Tipping in hotels in the US: What to give and who to give it to

Before you check in to a hotel, check out this guide to tipping from the experts.

Tipping is a hot topic throughout the hospitality industry, particularly in the United States, where virtually everybody has either received or given a cash gratuity in their lifetime.

In 2014, Marriott created a ripple in the pond with "The Envelope, Please" a program that placed gratuity envelopes in some of the brands hotel rooms. After the first flush of reaction from the industry and the media that ranged from speculation that the company was looking for ways to deny their room attendants raises to horror over what some considered to be hospitality's mortal sin of soliciting tips, buzz about the program has fizzled. A Marriott spokesperson confirmed the program is no longer being actively promoted, but some hotels continue to participate.

Gratuities for hotel staff are rooted in an era that reached its pinnacle before the Great War, and by a class of traveller who use the names of seasons as verbs instead of nouns. At that time, grand hotels were a lodging option much less preferred to staying in the home of a family friend. In either case, it was customary to leave a small gratuity for the household or hotel staff for the former because of the additional work caused by the advent of a house guest; for the latter to supplement the meager wages of hotel workers, whose primary compensation at the time was room and board (similarly to what it might be employed in domestic service in a private home).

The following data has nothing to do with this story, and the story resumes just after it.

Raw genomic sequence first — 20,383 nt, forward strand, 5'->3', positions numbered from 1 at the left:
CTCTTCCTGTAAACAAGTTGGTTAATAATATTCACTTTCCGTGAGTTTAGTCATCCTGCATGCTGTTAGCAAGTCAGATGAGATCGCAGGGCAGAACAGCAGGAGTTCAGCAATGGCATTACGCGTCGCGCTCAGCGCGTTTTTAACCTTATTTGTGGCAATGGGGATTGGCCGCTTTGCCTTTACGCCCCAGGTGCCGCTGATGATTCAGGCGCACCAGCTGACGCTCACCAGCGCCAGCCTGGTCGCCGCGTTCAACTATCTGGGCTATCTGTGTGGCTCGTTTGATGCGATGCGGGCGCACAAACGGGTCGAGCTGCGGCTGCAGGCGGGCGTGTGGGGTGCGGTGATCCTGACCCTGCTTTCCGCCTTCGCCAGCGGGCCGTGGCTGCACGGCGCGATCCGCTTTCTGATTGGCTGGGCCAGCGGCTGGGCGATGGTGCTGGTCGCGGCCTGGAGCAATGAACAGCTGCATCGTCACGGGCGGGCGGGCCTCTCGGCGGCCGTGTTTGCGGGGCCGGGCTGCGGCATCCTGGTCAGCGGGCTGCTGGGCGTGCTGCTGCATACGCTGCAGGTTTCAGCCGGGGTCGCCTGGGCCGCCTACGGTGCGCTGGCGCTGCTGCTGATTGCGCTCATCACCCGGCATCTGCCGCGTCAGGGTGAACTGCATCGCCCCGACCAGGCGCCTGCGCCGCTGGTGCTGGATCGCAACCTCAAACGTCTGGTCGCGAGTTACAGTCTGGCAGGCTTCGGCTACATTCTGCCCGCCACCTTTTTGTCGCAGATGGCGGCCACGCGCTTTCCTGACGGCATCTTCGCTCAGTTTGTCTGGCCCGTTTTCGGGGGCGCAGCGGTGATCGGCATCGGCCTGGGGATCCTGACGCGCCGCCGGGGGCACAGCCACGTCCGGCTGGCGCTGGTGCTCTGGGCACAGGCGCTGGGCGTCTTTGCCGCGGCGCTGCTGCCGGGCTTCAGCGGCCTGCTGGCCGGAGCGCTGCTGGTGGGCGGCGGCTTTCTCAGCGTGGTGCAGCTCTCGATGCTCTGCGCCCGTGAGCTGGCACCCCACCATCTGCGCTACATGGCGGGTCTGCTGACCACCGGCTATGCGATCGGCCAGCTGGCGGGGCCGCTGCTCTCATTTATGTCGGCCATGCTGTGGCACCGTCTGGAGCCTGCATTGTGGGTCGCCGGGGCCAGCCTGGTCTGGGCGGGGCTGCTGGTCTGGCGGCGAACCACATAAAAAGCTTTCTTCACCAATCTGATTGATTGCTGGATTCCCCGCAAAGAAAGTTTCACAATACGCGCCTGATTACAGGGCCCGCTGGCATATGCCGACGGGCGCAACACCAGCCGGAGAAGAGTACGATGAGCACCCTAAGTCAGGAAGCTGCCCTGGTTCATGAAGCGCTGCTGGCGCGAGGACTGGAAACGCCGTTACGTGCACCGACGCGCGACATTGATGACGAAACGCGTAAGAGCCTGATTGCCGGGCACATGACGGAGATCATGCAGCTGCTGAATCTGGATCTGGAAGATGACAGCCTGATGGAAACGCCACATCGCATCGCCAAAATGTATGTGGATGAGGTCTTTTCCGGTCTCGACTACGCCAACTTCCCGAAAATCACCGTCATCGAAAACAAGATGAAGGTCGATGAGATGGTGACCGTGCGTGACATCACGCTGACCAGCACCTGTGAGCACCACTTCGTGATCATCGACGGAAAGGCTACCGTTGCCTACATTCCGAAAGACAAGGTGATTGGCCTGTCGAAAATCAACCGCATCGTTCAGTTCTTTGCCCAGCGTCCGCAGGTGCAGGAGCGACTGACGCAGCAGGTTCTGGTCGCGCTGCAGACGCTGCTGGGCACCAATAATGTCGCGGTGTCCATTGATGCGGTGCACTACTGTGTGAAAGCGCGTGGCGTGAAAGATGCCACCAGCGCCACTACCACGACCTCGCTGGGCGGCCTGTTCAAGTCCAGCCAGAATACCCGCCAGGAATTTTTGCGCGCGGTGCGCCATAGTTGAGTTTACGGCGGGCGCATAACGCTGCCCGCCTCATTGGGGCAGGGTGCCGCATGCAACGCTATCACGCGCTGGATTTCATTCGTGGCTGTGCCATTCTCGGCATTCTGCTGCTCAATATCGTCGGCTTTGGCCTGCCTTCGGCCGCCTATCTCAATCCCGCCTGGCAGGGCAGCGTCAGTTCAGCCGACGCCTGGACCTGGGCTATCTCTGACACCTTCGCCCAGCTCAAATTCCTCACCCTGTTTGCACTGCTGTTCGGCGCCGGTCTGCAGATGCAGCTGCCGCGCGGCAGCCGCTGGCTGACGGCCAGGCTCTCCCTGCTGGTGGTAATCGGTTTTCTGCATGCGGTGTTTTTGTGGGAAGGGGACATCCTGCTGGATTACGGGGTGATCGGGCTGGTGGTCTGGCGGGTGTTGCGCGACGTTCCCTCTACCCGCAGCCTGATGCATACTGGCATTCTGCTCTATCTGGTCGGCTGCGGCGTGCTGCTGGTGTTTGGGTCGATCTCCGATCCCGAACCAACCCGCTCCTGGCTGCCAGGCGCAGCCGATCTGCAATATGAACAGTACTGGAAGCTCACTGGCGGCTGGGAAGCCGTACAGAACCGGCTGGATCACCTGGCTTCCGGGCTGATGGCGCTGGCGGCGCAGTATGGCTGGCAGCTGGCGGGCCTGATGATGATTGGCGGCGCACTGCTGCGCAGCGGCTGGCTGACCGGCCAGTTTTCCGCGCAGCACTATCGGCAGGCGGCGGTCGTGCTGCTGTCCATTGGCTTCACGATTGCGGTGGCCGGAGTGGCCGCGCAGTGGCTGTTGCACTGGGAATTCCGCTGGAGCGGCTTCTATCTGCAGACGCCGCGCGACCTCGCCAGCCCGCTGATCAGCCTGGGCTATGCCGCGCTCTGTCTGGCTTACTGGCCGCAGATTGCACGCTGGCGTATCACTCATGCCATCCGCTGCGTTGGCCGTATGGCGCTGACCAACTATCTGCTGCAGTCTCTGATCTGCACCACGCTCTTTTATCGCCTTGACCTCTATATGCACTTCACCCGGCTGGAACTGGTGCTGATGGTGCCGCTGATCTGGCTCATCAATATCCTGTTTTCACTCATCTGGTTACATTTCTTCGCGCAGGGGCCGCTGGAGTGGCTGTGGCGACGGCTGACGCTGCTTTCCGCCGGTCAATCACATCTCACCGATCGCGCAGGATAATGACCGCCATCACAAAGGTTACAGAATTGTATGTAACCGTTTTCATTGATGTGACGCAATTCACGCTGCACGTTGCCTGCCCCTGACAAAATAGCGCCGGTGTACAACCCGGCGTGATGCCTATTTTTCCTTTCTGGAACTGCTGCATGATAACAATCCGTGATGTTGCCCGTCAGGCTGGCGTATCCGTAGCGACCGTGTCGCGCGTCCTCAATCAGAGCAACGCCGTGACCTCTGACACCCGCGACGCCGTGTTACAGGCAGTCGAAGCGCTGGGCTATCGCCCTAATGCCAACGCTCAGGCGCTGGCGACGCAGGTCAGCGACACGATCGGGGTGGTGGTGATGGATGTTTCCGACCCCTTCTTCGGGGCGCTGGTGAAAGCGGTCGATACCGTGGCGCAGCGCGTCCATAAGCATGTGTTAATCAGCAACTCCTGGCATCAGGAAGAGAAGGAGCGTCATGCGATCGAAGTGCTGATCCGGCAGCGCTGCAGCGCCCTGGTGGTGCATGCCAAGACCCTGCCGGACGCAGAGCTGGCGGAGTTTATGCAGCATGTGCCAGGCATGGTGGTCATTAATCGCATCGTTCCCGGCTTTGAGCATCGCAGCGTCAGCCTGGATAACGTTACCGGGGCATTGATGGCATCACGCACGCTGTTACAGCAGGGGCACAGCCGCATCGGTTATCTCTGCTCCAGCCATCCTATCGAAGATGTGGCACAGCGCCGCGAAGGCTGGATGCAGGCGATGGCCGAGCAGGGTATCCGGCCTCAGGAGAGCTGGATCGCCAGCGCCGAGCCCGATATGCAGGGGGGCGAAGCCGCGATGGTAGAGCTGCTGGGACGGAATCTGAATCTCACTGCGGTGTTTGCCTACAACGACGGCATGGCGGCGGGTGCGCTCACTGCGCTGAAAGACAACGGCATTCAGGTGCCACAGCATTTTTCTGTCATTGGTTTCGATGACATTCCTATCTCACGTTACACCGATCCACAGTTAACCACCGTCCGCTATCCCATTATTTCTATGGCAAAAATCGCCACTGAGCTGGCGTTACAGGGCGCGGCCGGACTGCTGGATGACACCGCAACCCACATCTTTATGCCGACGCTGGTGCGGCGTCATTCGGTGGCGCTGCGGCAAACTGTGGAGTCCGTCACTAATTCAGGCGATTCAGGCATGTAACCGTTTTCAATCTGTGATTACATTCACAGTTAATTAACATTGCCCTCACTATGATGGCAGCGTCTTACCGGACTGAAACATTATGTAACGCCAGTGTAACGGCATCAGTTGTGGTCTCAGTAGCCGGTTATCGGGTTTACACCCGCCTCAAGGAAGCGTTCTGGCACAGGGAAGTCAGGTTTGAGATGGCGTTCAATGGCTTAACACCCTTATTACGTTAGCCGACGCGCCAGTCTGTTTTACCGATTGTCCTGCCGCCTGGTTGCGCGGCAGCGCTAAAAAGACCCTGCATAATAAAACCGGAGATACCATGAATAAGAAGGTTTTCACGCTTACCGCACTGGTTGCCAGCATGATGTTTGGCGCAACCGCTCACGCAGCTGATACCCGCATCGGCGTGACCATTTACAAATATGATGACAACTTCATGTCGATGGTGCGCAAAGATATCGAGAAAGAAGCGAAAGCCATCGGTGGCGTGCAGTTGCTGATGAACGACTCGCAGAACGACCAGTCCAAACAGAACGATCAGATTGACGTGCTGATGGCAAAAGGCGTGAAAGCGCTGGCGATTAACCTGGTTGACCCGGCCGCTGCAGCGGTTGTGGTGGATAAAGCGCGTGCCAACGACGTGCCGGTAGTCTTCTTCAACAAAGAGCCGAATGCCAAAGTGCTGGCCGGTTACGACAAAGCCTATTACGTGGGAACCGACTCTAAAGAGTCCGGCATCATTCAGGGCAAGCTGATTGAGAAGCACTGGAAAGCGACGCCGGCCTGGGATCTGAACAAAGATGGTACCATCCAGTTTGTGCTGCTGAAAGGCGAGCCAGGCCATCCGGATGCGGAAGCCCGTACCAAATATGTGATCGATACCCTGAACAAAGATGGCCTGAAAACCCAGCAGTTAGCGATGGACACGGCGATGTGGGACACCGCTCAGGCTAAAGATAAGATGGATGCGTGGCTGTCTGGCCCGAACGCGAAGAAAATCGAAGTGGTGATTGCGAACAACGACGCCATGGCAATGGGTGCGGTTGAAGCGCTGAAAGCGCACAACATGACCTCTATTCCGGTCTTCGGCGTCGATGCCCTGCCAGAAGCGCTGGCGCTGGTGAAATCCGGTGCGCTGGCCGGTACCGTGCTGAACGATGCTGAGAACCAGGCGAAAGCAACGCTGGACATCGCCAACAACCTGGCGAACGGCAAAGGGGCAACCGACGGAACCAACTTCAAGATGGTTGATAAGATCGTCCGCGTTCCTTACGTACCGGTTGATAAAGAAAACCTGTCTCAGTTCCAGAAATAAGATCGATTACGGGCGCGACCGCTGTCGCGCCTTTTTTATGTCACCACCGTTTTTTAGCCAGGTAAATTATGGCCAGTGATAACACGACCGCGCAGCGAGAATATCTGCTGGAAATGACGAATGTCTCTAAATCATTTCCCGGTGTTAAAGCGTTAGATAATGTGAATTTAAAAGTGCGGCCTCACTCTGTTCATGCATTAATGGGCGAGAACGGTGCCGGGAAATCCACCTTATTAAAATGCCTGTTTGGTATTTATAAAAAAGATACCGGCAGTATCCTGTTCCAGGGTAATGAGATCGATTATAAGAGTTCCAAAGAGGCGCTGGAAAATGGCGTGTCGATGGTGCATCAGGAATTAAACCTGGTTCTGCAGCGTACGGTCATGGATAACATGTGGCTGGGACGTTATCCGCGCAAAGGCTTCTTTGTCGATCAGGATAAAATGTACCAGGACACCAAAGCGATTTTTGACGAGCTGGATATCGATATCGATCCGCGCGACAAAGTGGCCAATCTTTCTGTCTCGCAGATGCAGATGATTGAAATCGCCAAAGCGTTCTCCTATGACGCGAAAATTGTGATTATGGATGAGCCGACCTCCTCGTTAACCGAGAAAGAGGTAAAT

With the democratisation of leisure travel and the decline of domestic service, the hospitality rendered in many hotels that once served to replace guests' own servants is now an upgrade for most travellers. Nonetheless, the debate over tipping remains strong, as demonstrated by the response to Marriott's in-room envelope gratuity program.

In his post, Bill Marriott mentions his guidance from Emily Post, who suggested you always proffer a gratuity. My own outlook on tipping is that it serves as an effective underline to the art of graciously accepting hospitality: with acknowledgement, and sincere gratitude.

In the United States, generally follow these guidelines (amounts in US dollars):

Housekeeping: $2-5 per day depending on the room (more for suites or rooms with kitchen/ettes) left each day of the stay (in case different employees are working). Leave an envelope or note to make it clear the cash is in fact a tip. $1-2 for evening turndown service, left on top of a pillow or with a note.

Bell staff: $2 for the first bag, $1 for each additional bag, $1 more if the bags are being delivered from storage


Concierge: Are generally not tipped unless they have provided exemplary service (no for giving directions, suggestions, or basic hotel reservations; yes for reservations at difficult-to-book restaurants, theatres, events, or other extraordinary requests)

Front Desk Clerks: Are generally not tipped in the tradition of not tipping proprietors or management; also because of their role as cashiers. However, they'll be able to route tips meant for other employees you've missed (such as housekeeping or bell services when you're not there to offer a tip in person), but always put these tips in an envelope with the intended recipient on the front for clarity.

Door Staff: $1-2 for assistance with a lot of luggage or to going to particular lengths to hail a cab (i.e. not using an electronic cab call)

Valet Staff: $1-2 for retrieving a vehicle; at least $20 (more in larger cities or fancier hotels) when dropping off to "keep it up front".


See also: The full guide to tipping in the US

See also: Tipping in Australia - who should you tip and how much?